Planning

How Does Charlotte Plan?

 

It may not always seem like it (we’re looking at you, Independence Boulevard), but Charlotte has a plan that’s designed to guide its development. And Charlotte’s development guides transit decisions, such as where to put bus stops and where sidewalks should go. Actually, Charlotte has a whole hot mess of plans, some grander than others. Here’s how it works:

  1. Way back in 1985, the Charlotte-Mecklenburg Planning Commission adopted what’s called the 2005 Generalized Land Use Plan. Sexy, we know. That plan organized the county in seven districts. And, wouldn’t you know it, that led to more plans.
  2. Between 1986 and 1992, each of those seven districts got its own plan. These plans were not binding. But they recommended uses for the land (residential, commercial, density, park, etc.), right down to specific parcels. They are intended to help guide elected officials when property comes up for rezoning votes. And, once in a while, those officials actually pay attention to the plans.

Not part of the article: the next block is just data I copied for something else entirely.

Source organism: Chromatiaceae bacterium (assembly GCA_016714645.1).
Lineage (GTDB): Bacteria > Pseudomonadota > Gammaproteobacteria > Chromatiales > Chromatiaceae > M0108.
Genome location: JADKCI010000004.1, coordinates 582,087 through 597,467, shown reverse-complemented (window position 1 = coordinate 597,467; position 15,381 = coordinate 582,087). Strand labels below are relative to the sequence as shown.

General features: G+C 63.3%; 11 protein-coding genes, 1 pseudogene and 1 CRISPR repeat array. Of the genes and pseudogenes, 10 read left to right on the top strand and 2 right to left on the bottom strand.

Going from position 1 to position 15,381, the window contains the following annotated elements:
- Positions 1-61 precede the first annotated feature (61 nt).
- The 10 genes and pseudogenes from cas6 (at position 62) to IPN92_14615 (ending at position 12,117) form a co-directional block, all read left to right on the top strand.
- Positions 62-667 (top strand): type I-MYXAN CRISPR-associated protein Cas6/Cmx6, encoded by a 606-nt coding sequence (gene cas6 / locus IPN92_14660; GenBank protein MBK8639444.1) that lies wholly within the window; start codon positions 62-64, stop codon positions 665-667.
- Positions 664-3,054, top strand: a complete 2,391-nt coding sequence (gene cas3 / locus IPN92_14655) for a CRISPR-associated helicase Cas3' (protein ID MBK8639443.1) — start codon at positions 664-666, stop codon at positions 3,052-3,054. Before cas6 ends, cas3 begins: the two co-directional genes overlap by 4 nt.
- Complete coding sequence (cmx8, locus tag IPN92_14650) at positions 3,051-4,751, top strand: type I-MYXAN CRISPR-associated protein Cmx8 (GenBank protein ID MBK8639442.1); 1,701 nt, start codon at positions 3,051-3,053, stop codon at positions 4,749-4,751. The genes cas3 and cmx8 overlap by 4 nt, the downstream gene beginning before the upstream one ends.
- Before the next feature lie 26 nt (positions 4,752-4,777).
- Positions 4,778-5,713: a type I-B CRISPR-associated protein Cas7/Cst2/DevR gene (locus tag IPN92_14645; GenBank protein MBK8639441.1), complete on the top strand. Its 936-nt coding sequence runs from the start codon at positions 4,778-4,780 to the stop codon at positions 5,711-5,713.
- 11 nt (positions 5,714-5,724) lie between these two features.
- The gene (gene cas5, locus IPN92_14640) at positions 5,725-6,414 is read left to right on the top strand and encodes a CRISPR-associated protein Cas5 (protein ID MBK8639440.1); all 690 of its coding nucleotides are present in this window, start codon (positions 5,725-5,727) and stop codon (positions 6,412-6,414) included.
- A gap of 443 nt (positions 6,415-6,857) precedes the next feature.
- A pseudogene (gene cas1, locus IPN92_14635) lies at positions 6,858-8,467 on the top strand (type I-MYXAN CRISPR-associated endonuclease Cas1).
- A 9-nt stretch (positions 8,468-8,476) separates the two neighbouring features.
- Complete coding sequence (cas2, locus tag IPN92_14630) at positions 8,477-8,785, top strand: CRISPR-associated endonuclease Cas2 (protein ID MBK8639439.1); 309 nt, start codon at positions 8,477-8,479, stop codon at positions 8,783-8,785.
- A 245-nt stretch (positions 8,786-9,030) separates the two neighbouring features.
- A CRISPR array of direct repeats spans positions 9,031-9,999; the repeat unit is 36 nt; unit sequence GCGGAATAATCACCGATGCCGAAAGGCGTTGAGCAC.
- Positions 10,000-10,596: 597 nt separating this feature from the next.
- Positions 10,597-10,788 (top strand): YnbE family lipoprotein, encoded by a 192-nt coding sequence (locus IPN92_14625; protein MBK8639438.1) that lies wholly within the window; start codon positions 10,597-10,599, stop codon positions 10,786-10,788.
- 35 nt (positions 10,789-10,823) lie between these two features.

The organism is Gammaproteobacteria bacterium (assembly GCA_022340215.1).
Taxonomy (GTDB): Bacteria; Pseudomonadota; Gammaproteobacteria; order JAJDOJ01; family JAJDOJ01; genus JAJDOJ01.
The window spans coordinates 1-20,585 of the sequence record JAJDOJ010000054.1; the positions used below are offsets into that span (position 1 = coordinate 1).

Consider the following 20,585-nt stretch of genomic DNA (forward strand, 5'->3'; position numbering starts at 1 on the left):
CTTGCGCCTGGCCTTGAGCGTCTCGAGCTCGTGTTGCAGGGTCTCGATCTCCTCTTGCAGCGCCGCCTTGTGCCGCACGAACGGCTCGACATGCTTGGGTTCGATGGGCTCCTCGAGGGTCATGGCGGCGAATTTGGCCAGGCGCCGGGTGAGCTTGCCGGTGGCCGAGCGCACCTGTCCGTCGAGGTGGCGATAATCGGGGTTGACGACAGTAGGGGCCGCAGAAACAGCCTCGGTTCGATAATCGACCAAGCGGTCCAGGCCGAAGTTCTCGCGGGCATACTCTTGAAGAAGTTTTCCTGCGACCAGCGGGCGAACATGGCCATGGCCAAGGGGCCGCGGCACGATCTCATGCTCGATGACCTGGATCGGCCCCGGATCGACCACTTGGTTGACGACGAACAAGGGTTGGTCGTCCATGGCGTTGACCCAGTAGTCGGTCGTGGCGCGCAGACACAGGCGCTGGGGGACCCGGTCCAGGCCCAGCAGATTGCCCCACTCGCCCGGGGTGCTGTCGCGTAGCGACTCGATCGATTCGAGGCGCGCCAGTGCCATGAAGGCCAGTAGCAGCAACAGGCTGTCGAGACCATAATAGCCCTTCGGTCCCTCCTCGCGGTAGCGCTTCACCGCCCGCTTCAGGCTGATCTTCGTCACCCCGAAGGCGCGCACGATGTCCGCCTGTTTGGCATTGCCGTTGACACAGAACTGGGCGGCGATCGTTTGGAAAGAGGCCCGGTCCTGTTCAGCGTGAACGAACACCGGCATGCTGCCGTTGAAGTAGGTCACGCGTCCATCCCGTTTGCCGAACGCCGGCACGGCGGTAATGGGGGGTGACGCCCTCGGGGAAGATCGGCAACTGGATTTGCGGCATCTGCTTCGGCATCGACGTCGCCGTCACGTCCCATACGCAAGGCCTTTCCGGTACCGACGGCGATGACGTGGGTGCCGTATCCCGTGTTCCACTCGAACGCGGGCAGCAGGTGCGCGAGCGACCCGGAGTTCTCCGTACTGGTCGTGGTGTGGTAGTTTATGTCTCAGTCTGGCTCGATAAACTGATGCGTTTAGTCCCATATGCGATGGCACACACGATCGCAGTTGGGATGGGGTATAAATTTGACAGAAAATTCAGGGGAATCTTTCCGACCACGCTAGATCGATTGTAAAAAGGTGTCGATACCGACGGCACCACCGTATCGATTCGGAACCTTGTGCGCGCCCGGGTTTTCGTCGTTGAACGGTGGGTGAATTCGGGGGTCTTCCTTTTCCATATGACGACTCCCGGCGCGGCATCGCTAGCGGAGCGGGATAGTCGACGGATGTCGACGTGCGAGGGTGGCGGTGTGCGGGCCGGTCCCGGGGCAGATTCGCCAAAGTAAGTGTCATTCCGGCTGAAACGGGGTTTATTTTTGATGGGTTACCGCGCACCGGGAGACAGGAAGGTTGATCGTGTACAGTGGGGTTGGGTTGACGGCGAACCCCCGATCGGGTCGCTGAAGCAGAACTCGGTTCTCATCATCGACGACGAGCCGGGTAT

3. But wait! There’s more! The city has also adopted more than thirty-five area plans. These are even more specific than the district plans. For example, there is a plan just for East Boulevard. The recent reconfiguration of Dilworth’s main street to become more pedestrian friendly is a part of that plan.
  4. At this point, if you haven’t turned the page looking for party pictures or a restaurant review, you might be saying to yourself, “But it’s 2011. Isn’t that 2005 plan a bit, um, old?” To that, we say, “Yes!” The city adopted a 2015 Plan, which was an update of the 2005 plan. It addressed how Charlotte had evolved, such as our much denser Center City, with new land-use suggestions.
  5. You might be wondering if your home or business is covered by one of these plans. Yes. Every piece of property in the city is covered. Most plans are online at charmeck.org (search “plans”). If a plan is not online, it is available for purchase as a hard copy by calling 704-336-2205.
“It’s clear that the majority of ozone pollution in this region comes from individual transportation. If we’re ever going to make any progress we have to take the cars off the road. The only way to do that is to grow smarter.” June Blotnick, Executive Director, Clean Air


 

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